The prospect of Putin remaining in power and the reality of settling for an armistice of some kind can’t help but bring back memories of the Korean War and the aftermath of the Persian Gulf War—both wars that resulted in something short of victory over the despots residing in Pyongyang and Baghdad. The “peace” that followed was dependent, in the first instance, on an American military commitment that has now lasted for seven decades and, in the second instance, on a decade of no-fly zones, an occasional military strike, and on a substantial commitment of forces and support to partner states in the region. None of these was unreasonable considering Washington’s decision in both instances not to pursue a more comprehensive victory, although far more costly in time and commitment than originally anyone thought would be the case.

The point is, if we are indeed headed toward some form of armistice or frozen conflict in Ukraine, in which Washington and Brussels suggest Kyiv accept this as the best that can be had, it is doubtful that Ukraine’s government could accept just any deal with the Kremlin. Nor should it unless given concrete assurances from Washington and allies that Ukraine will be given considerably more military assistance and a guarantee that it will have the West’s backing if an agreement is reached. A Minsk III, in which Paris and Berlin pretend to be serious about a settlement and has no punch behind it, is not in the cards. As Biden himself noted in Warsaw, Putin is not a man of his word. And Ukrainians know (and have apparently included in their terms for negotiating a deal) that absent such assurances any agreement, especially one that is in any way favorable to them, will mean facing an even angrier and even more resentful Putin.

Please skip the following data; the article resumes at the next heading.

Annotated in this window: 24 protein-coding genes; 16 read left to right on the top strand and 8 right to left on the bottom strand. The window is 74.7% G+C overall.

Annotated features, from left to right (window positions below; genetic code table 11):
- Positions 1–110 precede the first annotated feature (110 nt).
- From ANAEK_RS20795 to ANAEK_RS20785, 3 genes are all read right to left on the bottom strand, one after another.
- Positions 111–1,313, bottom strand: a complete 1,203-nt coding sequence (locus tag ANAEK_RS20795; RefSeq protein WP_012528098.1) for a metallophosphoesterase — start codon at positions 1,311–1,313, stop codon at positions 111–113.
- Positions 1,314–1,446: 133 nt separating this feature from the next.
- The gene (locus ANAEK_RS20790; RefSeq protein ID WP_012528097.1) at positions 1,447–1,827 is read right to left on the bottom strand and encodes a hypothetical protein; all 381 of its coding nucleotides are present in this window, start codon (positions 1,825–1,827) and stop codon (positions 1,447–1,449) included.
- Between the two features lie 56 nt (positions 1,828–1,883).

Moreover, Biden’s off-the-cuff remark—however honest an assessment—can’t help but fuel Putin’s propaganda argument that, yes, indeed, the U.S. and NATO have always had it out for him. Whether he believes that or not, it will give further legitimacy to seeing a democratic Ukraine leaning inevitably west as a threat to be dealt with, if not tomorrow, certainly in due course.

In short, while the White House predictably walked away from Biden’s ad-lib that Putin “cannot stay in power,” the reality is that the administration will not so easily walk away from the difficulties of Putin remaining in power. There is a short-term advantage to avoiding talk of regime change but there is no getting around the longer-term costs for doing so.

Gary Schmitt is a resident scholar in strategic studies and American institutions at the American Enterprise Institute.

Gary Schmitt is a resident scholar in strategic studies and American institutions at the American Enterprise Institute.